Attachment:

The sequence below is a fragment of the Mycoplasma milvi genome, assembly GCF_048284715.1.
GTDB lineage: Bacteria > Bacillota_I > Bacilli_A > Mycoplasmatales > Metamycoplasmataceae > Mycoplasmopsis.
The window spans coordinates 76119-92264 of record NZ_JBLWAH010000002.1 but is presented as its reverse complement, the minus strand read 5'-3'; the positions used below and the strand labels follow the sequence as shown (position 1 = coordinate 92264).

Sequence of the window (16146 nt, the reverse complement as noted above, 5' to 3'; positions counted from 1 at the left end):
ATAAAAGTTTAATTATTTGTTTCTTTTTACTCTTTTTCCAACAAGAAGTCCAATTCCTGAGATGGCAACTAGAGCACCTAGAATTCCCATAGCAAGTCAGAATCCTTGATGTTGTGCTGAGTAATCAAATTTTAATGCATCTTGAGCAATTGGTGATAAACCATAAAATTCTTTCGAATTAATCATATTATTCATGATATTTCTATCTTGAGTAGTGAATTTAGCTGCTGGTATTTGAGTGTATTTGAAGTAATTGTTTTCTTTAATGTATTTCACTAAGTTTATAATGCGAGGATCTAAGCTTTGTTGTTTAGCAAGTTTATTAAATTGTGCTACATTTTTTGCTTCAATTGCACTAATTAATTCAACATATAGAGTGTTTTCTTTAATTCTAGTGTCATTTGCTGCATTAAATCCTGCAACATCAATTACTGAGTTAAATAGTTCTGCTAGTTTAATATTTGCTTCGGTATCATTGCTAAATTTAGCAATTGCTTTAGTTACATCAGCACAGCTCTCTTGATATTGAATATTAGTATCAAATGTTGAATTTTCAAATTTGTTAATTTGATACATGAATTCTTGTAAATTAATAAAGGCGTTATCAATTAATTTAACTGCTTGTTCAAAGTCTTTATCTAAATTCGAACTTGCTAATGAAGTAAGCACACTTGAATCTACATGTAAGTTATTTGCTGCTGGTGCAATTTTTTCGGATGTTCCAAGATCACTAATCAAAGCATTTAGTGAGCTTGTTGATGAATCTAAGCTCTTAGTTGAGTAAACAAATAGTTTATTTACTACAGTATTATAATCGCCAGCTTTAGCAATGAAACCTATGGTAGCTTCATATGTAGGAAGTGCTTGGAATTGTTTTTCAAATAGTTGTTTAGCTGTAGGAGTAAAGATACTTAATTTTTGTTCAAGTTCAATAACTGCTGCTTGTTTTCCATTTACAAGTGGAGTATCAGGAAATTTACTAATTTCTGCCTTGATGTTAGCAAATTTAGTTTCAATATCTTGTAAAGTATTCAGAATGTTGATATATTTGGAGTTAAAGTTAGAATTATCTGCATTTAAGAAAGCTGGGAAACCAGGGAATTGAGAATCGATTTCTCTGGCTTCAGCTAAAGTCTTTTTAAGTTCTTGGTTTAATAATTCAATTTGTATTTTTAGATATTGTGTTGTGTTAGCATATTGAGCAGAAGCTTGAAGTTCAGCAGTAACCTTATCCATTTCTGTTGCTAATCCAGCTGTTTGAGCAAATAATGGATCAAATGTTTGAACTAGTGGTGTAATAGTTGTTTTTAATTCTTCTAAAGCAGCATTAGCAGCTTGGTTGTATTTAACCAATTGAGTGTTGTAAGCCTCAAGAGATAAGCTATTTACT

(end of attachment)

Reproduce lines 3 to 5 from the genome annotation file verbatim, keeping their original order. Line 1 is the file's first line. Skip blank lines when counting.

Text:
The window spans coordinates 76119-92264 of record NZ_JBLWAH010000002.1 but is presented as its reverse complement, the minus strand read 5'-3'; the positions used below and the strand labels follow the sequence as shown (position 1 = coordinate 92264).

Sequence of the window (16146 nt, the reverse complement as noted above, 5' to 3'; positions counted from 1 at the left end):
ATAAAAGTTTAATTATTTGTTTCTTTTTACTCTTTTTCCAACAAGAAGTCCAATTCCTGAGATGGCAACTAGAGCACCTAGAATTCCCATAGCAAGTCAGAATCCTTGATGTTGTGCTGAGTAATCAAATTTTAATGCATCTTGAGCAATTGGTGATAAACCATAAAATTCTTTCGAATTAATCATATTATTCATGATATTTCTATCTTGAGTAGTGAATTTAGCTGCTGGTATTTGAGTGTATTTGAAGTAATTGTTTTCTTTAATGTATTTCACTAAGTTTATAATGCGAGGATCTAAGCTTTGTTGTTTAGCAAGTTTATTAAATTGTGCTACATTTTTTGCTTCAATTGCACTAATTAATTCAACATATAGAGTGTTTTCTTTAATTCTAGTGTCATTTGCTGCATTAAATCCTGCAACATCAATTACTGAGTTAAATAGTTCTGCTAGTTTAATATTTGCTTCGGTATCATTGCTAAATTTAGCAATTGCTTTAGTTACATCAGCACAGCTCTCTTGATATTGAATATTAGTATCAAATGTTGAATTTTCAAATTTGTTAATTTGATACATGAATTCTTGTAAATTAATAAAGGCGTTATCAATTAATTTAACTGCTTGTTCAAAGTCTTTATCTAAATTCGAACTTGCTAATGAAGTAAGCACACTTGAATCTACATGTAAGTTATTTGCTGCTGGTGCAATTTTTTCGGATGTTCCAAGATCACTAATCAAAGCATTTAGTGAGCTTGTTGATGAATCTAAGCTCTTAGTTGAGTAAACAAATAGTTTATTTACTACAGTATTATAATCGCCAGCTTTAGCAATGAAACCTATGGTAGCTTCATATGTAGGAAGTGCTTGGAATTGTTTTTCAAATAGTTGTTTAGCTGTAGGAGTAAAGATACTTAATTTTTGTTCAAGTTCAATAACTGCTGCTTGTTTTCCATTTACAAGTGGAGTATCAGGAAATTTACTAATTTCTGCCTTGATGTTAGCAAATTTAGTTTCAATATCTTGTAAAGTATTCAGAATGTTGATATATTTGGAGTTAAAGTTAGAATTATCTGCATTTAAGAAAGCTGGGAAACCAGGGAATTGAGAATCGATTTCTCTGGCTTCAGCTAAAGTCTTTTTAAGTTCTTGGTTTAATAATTCAATTTGTATTTTTAGATATTGTGTTGTGTTAGCATATTGAGCAGAAGCTTGAAGTTCAGCAGTAACCTTATCCATTTCTGTTGCTAATCCAGCTGTTTGAGCAAATAATGGATCAAATGTTTGAACTAGTGGTGTAATAGTTGTTTTTAATTCTTCTAAAGCAGCATTAGCAGCTTGGTTGTATTTAACCAATTGAGTGTTGTAAGCCTCAAGAGATAAGCTATTTACT